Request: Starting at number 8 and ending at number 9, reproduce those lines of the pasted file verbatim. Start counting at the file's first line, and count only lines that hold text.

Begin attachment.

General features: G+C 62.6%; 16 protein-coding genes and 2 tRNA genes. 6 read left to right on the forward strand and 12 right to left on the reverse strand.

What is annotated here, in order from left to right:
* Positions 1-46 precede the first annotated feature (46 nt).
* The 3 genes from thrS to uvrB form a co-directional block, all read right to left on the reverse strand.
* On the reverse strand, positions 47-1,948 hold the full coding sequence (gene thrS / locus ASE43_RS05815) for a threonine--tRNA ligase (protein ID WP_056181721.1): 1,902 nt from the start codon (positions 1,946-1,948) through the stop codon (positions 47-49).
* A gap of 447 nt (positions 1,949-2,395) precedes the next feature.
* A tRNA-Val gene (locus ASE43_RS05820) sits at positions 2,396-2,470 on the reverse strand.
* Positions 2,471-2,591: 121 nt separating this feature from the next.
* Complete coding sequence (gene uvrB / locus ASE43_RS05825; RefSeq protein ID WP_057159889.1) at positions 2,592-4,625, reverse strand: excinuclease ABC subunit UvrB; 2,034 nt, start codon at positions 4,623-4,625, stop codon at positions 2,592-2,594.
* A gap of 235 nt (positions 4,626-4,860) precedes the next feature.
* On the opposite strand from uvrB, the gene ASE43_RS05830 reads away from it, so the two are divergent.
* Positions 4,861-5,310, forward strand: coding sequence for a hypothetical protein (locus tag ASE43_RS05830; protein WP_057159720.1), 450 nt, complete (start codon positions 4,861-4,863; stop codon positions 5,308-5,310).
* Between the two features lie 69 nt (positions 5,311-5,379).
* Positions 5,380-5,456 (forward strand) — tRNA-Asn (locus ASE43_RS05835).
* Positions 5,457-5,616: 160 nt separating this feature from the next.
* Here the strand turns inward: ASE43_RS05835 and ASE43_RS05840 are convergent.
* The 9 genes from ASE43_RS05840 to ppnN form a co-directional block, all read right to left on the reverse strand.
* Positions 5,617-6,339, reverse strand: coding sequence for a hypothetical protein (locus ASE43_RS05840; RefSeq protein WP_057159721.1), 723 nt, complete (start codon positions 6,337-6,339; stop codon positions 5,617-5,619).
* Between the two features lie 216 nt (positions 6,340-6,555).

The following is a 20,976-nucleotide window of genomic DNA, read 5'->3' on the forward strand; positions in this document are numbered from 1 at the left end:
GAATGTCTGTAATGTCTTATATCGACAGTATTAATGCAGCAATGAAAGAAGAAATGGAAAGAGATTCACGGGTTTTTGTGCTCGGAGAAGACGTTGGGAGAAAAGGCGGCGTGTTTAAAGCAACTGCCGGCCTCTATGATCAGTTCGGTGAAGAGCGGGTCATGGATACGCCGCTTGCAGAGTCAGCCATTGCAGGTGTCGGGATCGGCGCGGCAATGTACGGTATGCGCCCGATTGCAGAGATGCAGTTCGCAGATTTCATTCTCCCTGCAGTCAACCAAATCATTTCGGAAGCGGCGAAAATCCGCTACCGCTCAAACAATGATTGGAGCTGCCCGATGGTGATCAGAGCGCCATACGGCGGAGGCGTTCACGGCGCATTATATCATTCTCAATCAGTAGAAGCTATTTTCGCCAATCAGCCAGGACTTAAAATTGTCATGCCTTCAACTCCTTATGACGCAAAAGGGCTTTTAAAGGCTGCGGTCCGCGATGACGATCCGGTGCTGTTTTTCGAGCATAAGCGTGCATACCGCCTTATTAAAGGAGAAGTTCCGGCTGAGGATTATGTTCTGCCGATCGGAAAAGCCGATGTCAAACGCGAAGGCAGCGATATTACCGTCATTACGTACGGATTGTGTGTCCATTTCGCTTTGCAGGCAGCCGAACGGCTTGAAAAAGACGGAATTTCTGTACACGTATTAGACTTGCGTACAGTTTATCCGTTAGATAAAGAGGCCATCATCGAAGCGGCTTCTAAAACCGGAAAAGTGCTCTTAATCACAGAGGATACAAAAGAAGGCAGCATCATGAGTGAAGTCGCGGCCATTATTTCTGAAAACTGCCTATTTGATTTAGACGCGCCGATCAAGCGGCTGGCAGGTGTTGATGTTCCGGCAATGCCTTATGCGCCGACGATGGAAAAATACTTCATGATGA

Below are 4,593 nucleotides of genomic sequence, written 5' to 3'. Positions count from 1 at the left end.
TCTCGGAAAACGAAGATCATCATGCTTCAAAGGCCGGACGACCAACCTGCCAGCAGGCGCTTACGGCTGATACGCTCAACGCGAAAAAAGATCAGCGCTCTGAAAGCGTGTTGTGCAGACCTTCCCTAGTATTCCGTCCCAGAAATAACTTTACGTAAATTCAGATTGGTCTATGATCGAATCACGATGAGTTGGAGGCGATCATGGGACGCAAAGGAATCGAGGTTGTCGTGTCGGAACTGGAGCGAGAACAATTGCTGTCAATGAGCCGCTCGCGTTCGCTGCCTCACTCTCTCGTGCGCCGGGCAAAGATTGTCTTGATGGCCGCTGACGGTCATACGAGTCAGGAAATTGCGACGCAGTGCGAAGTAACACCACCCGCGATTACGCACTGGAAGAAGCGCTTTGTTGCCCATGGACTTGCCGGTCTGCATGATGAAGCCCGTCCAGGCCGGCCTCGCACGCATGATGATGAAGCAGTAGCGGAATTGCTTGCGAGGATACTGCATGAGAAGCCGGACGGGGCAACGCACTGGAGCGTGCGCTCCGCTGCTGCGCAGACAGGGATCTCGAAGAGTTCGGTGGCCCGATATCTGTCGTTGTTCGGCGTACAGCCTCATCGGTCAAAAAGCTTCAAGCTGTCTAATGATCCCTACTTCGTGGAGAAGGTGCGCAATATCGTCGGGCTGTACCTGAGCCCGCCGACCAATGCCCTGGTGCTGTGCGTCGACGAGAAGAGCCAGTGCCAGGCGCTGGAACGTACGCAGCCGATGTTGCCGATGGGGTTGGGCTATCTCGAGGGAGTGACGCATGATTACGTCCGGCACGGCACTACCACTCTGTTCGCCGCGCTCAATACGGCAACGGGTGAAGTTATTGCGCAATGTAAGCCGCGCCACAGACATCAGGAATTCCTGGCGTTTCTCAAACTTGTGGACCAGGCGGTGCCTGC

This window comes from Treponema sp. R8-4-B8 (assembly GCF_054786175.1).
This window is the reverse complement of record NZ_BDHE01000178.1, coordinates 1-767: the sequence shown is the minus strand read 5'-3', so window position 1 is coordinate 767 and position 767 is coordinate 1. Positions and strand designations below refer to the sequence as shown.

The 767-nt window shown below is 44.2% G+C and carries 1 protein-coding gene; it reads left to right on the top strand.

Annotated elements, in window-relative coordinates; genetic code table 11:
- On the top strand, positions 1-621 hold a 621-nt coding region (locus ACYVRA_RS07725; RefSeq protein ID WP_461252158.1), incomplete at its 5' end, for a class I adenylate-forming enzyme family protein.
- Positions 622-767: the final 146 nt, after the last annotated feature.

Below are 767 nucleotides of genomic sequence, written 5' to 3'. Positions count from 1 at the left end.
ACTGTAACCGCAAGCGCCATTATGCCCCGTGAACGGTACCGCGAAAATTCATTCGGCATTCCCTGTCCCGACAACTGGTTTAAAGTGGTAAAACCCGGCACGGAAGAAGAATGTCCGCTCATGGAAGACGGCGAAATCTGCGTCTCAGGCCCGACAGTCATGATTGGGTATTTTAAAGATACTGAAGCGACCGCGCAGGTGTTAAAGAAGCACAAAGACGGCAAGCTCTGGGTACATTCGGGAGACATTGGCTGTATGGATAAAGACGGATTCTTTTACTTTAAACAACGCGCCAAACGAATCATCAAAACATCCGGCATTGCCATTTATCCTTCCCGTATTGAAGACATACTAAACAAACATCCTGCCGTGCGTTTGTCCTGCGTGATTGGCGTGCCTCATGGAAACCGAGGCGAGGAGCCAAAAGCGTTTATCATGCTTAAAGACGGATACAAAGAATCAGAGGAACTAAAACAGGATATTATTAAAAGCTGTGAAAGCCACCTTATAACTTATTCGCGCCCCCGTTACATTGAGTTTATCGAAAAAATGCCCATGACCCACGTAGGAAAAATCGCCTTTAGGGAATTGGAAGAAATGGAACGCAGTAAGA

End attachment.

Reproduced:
* Positions 2,471-2,591: 121 nt separating this feature from the next.
* Complete coding sequence (gene uvrB / locus ASE43_RS05825; RefSeq protein ID WP_057159889.1) at positions 2,592-4,625, reverse strand: excinuclease ABC subunit UvrB; 2,034 nt, start codon at positions 4,623-4,625, stop codon at positions 2,592-2,594.